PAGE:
For example, marketing the concept of eating locally grown food without developing a food system that can provide it can lead to increased prices for that food, putting it out of reach for schools, children, and families in low-income communities and thus decreasing the consumption of good food among that population. Pushing for policies to allow open space to be used for community gardens could have the unintended consequence of reducing access to outdoor areas for children to play and be active.

If people understand how they contribute to a problem, they have more control over solving it. Raising awareness of responsibility without invoking blame and defensiveness takes skill – yet it is well worth the effort.

Step 5: Commit to a Compelling Vision and Develop Strategies
Once a foundation for change has been developed and the collective understanding of current reality has deepened, the last planning step is to affirm a compelling vision of the future and design strategies that can lead to sustainable, system-wide change. This step entails

  1. committing to a compelling vision,
  2. developing and articulating a theory of change,
  3. linking investments to an integrated theory of change, and
  4. planning for a funding stream over time that mirrors and facilitates a natural pattern of exponential growth (for details about each of these processes, see David Peter Stroh and Kathleen Zurcher, “Leveraging Grant-Making—Part 2: Aligning Programmatic Approaches with Complex System Dynamics,” Foundation Review, Vol. 1, No.4).

The systems approach to this work resulted in unanticipated positive consequences. Developing relationships, engaging in high-quality conversations, and committing to a common vision during the planning phase produced immediate results in many of the communities. In Northeast Iowa, Luther College, the public school district in Decorah, and the city council created a proposed community recreation plan under which Luther College would grant a no-cost lease on 50 acres of land for a citywide sports center and would raise the money to build an indoor aquatic center; the city would build soccer and tennis courts; and the school district would raise money for maintenance. Documenting these results during each phase of work is critical to maintaining momentum and funding for long-term system change.

A Pause on the Quick Fix

Our continued work in applying systems thinking to social change in such areas as homelessness, early childhood development, K-12 education, and public health affirms the importance of integrating approaches for acting and thinking systemically. Many people have become familiar with tools such as stakeholder mapping and community building, and methodologies for getting the whole system in the room to bring together the range of interests and resources vital to social change. These are positive steps toward overcoming the pitfalls of the failed interventions referenced at the beginning of the article.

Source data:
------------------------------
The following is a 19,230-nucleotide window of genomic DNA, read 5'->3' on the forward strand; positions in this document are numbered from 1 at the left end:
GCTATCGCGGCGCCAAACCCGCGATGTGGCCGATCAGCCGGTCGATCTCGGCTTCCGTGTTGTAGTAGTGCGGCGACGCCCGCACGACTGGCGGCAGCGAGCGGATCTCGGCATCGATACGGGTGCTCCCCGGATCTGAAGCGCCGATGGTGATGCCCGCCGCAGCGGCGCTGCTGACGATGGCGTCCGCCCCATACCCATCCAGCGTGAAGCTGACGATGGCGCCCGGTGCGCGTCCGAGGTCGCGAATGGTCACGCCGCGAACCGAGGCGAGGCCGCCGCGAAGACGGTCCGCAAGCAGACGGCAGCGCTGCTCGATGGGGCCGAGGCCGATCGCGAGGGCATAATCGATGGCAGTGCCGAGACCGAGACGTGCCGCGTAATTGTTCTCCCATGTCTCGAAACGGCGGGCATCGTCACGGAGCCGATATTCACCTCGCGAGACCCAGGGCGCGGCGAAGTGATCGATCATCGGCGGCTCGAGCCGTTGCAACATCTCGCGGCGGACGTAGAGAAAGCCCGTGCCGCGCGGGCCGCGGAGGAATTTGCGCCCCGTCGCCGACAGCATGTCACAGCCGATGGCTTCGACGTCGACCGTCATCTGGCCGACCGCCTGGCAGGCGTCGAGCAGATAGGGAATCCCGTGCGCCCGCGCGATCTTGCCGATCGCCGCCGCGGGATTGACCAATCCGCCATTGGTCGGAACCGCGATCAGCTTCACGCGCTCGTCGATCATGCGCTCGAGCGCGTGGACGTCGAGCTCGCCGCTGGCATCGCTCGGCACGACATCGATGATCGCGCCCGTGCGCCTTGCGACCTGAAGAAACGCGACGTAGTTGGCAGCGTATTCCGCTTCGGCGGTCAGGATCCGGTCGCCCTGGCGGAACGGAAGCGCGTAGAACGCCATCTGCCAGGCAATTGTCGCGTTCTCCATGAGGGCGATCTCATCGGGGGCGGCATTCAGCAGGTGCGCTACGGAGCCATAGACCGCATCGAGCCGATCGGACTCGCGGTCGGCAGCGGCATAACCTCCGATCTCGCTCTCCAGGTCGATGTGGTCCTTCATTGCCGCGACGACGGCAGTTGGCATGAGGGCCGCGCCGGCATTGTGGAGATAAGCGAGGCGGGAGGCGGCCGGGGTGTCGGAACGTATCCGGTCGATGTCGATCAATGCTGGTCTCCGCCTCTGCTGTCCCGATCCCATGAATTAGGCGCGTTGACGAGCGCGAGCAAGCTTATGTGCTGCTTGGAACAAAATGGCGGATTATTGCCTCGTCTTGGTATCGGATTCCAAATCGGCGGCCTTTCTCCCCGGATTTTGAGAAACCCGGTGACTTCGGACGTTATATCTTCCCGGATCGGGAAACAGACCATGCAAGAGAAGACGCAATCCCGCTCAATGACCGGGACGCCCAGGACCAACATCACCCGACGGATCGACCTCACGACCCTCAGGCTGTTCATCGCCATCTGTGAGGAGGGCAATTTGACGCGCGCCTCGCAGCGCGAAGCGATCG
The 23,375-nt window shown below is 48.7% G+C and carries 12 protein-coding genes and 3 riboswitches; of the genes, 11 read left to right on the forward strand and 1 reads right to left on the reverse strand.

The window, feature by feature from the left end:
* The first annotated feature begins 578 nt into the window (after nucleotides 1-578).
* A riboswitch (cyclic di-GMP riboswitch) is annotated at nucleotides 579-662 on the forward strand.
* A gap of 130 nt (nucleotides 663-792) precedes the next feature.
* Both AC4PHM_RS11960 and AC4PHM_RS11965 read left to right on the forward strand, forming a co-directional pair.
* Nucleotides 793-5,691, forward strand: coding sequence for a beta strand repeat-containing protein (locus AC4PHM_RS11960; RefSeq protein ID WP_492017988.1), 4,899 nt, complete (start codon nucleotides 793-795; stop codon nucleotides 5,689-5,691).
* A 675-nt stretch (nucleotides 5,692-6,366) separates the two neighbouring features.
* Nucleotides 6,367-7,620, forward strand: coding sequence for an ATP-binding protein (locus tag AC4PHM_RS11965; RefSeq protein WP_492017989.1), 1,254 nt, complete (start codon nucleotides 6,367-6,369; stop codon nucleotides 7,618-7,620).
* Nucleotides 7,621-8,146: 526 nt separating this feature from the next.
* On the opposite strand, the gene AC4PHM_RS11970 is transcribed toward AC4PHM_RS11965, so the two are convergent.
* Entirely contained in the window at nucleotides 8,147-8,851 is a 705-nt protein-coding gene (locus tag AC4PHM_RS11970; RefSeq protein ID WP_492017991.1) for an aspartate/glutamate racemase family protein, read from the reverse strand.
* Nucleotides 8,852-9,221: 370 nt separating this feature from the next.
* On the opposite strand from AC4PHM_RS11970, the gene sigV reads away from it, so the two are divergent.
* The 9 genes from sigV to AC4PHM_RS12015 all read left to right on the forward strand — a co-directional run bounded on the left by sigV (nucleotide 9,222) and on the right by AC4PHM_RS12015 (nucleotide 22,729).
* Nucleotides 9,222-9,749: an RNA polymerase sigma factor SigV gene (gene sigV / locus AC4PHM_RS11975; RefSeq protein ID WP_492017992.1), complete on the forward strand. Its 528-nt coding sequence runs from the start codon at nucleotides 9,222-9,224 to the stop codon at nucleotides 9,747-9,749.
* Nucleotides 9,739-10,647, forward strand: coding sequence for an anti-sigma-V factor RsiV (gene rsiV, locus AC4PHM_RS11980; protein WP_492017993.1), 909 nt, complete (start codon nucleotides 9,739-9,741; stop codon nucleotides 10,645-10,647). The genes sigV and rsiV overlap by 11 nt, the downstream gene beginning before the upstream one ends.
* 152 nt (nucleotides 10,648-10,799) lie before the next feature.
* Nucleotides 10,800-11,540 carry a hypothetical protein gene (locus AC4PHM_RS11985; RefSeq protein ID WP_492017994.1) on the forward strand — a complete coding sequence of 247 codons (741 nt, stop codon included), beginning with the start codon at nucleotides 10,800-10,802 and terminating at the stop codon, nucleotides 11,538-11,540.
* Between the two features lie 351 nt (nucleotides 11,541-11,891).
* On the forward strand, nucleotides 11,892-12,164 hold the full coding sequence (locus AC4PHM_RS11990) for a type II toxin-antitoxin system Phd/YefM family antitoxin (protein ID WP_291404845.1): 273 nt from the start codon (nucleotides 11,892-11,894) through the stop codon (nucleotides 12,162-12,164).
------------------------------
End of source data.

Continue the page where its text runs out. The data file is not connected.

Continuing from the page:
However, unless we drastically shift the way we think, bringing diverse stakeholders together all too often fails to surface or reconcile the differences between people’s espoused (and sincere) commitment to serving the most vulnerable members of society and the equally if not more powerful competing commitment to optimizing their individual contributions and maintaining their current practices. For example, shelter directors want to end homelessness, but they actually get paid according to the number of beds they fill each night. Donors want to end homelessness, but their benefactors get more immediate satisfaction from housing people temporarily. Service providers who specialize in helping the homeless may find themselves competing for funds that might otherwise be allocated toward prevention.

As one nonprofit noted, the greatest challenge in creating social change can be mustering the courage to ask different kinds of questions, such as, “What is our organization willing to give up in order for the system as a whole to succeed?” Thinking systemically helps people answer that question in a way that serves their higher intentions. It does so by enabling them to see the differences between the short and long-term impacts of their actions, and the unintended consequences of their actions, on not only other stakeholders but also themselves. The result might be that one shelter director decides to close his facility, while another reinvents her organization to focus on helping the homeless build bridges toward the safe, permanent, affordable, and supportive housing they ultimately need to heal. The net outcome is that people act in service of the whole because it naturally follows their thinking about how the whole behaves.